If you have been following my blog for a while, you will have seen this post that I have called The Positano Dress. That was before I ever went to Positano. Now that I have actually been there and wore this dress while we were there, I had to call this dress The New Positano Dress.
It’s actually a hacked Tibi dress that I knew I had to make when I saw it in a few different fashion blogs in various colours. It came in pale blue, white and black. Then a few months later, the Australian fashion brand Country Road decided to copy the Tibi dress in black, which I was going to have a look at and possibly buy, as it would have been a lot less than the Tibi dress for US$625. But I was too slow! The Country Road dress sold out like hot cakes and so I found myself making my own. Lucky I was able to make one! Too often I see something that I am not prepared to pay a high price for and count myself lucky that I can sew and make it for only the cost of the fabric and notions! Shoes don’t count!!
I like the Tibi dress in all the colours as pictured below, but found that the blue one was very summery and chose to make that one.
Silly me decided to make this dress in two layers for the skirt. I already had the lining fabric in a dreamy turquoise viscose taffeta from The Fabric Store and then found a perfect match for the top layer also at The Fabric Store – a sea foam coloured cotton voile. A marriage made in heaven! Unfortunately the sea foam colour doesn’t come across in most of the photos, but it’s a beautiful soft turquoise with just a smidgen of green. It would have been a whole lot easier making the skirt out of one layer of fabric instead of two. Especially because of the dip in the hem and trying to make sure the lining was cut and sewn evenly and would not peak out from under the voile. I could have just used a cotton sateen that didn’t need any lining, but no – I had to do it the hard way. Anyway, I must admit, I do like the two layers of the skirt and the feminine feel of it swaying when I walk. Just at the time of sewing it caused me a few headaches!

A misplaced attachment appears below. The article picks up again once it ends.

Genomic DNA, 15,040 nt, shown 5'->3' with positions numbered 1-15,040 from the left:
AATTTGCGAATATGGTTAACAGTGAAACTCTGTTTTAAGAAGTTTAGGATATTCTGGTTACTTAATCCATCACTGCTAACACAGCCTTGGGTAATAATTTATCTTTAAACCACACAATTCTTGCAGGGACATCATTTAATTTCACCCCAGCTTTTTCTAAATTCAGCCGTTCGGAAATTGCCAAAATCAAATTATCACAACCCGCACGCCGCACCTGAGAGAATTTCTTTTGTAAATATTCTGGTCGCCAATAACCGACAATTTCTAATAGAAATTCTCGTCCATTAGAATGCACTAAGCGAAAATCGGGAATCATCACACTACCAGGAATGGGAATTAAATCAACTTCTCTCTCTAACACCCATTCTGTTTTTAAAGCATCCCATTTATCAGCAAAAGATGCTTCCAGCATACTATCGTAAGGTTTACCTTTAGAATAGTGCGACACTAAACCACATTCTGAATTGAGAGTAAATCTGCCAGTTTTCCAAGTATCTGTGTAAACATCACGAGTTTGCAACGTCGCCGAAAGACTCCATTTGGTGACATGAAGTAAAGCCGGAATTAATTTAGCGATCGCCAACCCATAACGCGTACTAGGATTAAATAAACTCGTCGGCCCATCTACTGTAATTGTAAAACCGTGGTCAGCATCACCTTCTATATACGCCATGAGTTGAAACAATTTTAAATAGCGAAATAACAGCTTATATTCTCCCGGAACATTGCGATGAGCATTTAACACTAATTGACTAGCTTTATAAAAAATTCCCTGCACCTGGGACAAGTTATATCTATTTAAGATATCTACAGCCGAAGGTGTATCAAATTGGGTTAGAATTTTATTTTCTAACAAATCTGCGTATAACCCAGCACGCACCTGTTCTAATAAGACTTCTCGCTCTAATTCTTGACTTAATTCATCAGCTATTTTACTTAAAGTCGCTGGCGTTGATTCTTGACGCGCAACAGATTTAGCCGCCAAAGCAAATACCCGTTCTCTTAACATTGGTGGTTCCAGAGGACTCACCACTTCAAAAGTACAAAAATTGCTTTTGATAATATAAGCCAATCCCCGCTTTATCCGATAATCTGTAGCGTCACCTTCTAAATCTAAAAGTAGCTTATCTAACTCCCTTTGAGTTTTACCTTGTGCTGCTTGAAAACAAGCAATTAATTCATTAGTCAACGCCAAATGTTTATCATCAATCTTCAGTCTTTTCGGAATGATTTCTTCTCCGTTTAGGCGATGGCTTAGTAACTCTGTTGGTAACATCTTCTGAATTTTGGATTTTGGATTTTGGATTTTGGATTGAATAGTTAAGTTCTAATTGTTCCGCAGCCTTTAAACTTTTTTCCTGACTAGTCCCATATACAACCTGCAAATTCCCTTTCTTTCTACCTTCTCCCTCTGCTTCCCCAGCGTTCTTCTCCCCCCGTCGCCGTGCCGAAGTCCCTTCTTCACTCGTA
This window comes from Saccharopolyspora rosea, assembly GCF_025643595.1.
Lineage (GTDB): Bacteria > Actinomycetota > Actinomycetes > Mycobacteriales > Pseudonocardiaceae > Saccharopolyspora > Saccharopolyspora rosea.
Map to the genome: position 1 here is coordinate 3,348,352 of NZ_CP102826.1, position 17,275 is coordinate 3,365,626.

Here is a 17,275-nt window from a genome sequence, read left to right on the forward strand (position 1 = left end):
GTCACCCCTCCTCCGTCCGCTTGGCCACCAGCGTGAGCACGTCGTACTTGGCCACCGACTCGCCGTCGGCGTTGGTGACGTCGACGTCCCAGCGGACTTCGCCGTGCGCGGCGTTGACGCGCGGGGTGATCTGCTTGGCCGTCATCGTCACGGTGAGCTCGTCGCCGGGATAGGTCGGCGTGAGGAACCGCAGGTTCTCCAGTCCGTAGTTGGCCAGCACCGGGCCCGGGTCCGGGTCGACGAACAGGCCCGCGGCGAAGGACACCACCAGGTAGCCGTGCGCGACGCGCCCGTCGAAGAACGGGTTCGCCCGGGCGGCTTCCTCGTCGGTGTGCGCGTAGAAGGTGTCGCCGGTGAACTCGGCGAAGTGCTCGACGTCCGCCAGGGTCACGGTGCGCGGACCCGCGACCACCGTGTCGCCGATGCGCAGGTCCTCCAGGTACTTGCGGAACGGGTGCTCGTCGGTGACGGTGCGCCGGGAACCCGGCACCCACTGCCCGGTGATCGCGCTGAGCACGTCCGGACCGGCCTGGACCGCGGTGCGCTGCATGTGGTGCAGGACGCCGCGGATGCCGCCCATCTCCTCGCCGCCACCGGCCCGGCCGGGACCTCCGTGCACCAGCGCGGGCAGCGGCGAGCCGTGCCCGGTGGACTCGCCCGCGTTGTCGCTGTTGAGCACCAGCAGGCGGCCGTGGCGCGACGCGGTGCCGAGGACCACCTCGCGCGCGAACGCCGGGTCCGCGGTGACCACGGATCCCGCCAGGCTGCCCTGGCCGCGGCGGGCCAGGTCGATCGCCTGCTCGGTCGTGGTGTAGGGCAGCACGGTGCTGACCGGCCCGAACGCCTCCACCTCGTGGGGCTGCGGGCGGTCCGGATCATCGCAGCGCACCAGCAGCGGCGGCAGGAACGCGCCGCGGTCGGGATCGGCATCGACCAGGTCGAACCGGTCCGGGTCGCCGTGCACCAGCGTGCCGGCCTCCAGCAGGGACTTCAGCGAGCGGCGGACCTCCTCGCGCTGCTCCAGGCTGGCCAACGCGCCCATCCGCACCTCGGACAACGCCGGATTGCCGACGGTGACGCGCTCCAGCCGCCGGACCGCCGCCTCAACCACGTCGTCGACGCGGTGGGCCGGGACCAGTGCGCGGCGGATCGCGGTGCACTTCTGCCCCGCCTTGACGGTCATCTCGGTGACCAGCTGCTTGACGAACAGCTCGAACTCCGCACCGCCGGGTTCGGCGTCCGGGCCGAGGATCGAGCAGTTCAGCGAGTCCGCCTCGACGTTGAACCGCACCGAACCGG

I lined the bodice in the same taffeta and made very long ties that can go around my waist twice or just once and make a nice big bow on the side.
I used the Burda pattern for the bodice and had to cut it a little longer than the waist to make sure I would be able to join the skirt to it without it ending up too short. For the skirt, I used the Butterick vintage pattern that I had used for my first Positano dress because I wanted a full skirt. Then I just added very long ties to both sides of the dress and doubled the fabric because I wanted to be able to tie them up and not have any hemming showing. The voile is thin enough to be able to make them that way without looking too bulky when they are tied up.
The right side has an invisible zip that I managed to find in a close enough colour to the fabric.
This is definitely a dress that I would make again but next time in a non see-through fabric and without lining – at least for the skirt. I’m thinking in a black cotton with some spandex in it, which I happen to have in my stash!
As for my new Positano dress, it has worked out well and I wore it on a few occasions during our holiday. The swishing skirt is really nice to wear. It’s a very feminine dress that can be worn with heels or flats on various occasions.
Beautiful, tiny little Positano!
STYLING: gladiator shoes – Zara, sandals – handmade from little shop in Amalfi, silver bracelet – Witchery, silver ring – Apart Fashion, sunglasses – Carlina square by Chloe, leather bag – Zara Man
LOCATIONS: Positano and Rome, Italy